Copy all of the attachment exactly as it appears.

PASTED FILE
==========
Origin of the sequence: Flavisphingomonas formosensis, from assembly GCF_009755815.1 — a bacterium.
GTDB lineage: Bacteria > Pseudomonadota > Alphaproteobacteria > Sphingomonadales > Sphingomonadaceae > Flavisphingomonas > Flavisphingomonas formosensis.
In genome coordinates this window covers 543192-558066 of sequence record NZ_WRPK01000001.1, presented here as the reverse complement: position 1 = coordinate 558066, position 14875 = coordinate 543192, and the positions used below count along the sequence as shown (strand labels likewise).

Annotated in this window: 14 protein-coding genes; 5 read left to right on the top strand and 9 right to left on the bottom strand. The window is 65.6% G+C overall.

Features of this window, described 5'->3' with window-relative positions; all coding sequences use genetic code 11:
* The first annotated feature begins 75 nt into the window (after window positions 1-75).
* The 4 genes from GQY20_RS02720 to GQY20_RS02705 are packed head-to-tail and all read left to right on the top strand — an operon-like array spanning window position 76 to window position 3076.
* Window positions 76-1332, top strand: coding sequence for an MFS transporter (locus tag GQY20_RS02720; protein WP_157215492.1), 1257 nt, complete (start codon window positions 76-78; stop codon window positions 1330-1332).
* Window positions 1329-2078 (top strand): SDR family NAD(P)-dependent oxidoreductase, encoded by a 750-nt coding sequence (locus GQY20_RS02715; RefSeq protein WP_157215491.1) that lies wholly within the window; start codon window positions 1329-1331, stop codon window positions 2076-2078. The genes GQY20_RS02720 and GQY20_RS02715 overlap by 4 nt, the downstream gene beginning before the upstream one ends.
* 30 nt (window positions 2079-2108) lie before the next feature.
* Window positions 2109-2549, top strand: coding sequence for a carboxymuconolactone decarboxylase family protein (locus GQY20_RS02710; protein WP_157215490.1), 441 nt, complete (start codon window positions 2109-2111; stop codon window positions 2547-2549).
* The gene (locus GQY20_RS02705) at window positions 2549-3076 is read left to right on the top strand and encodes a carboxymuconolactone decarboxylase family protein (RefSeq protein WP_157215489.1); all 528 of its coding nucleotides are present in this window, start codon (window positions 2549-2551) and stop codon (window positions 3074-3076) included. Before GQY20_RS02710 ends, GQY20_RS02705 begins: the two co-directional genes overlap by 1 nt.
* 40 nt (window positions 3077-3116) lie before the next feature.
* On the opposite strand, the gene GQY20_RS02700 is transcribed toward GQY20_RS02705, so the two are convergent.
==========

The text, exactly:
Origin of the sequence: Flavisphingomonas formosensis, from assembly GCF_009755815.1 — a bacterium.
GTDB lineage: Bacteria > Pseudomonadota > Alphaproteobacteria > Sphingomonadales > Sphingomonadaceae > Flavisphingomonas > Flavisphingomonas formosensis.
In genome coordinates this window covers 543192-558066 of sequence record NZ_WRPK01000001.1, presented here as the reverse complement: position 1 = coordinate 558066, position 14875 = coordinate 543192, and the positions used below count along the sequence as shown (strand labels likewise).

Annotated in this window: 14 protein-coding genes; 5 read left to right on the top strand and 9 right to left on the bottom strand. The window is 65.6% G+C overall.

Features of this window, described 5'->3' with window-relative positions; all coding sequences use genetic code 11:
* The first annotated feature begins 75 nt into the window (after window positions 1-75).
* The 4 genes from GQY20_RS02720 to GQY20_RS02705 are packed head-to-tail and all read left to right on the top strand — an operon-like array spanning window position 76 to window position 3076.
* Window positions 76-1332, top strand: coding sequence for an MFS transporter (locus tag GQY20_RS02720; protein WP_157215492.1), 1257 nt, complete (start codon window positions 76-78; stop codon window positions 1330-1332).
* Window positions 1329-2078 (top strand): SDR family NAD(P)-dependent oxidoreductase, encoded by a 750-nt coding sequence (locus GQY20_RS02715; RefSeq protein WP_157215491.1) that lies wholly within the window; start codon window positions 1329-1331, stop codon window positions 2076-2078. The genes GQY20_RS02720 and GQY20_RS02715 overlap by 4 nt, the downstream gene beginning before the upstream one ends.
* 30 nt (window positions 2079-2108) lie before the next feature.
* Window positions 2109-2549, top strand: coding sequence for a carboxymuconolactone decarboxylase family protein (locus GQY20_RS02710; protein WP_157215490.1), 441 nt, complete (start codon window positions 2109-2111; stop codon window positions 2547-2549).
* The gene (locus GQY20_RS02705) at window positions 2549-3076 is read left to right on the top strand and encodes a carboxymuconolactone decarboxylase family protein (RefSeq protein WP_157215489.1); all 528 of its coding nucleotides are present in this window, start codon (window positions 2549-2551) and stop codon (window positions 3074-3076) included. Before GQY20_RS02710 ends, GQY20_RS02705 begins: the two co-directional genes overlap by 1 nt.
* 40 nt (window positions 3077-3116) lie before the next feature.
* On the opposite strand, the gene GQY20_RS02700 is transcribed toward GQY20_RS02705, so the two are convergent.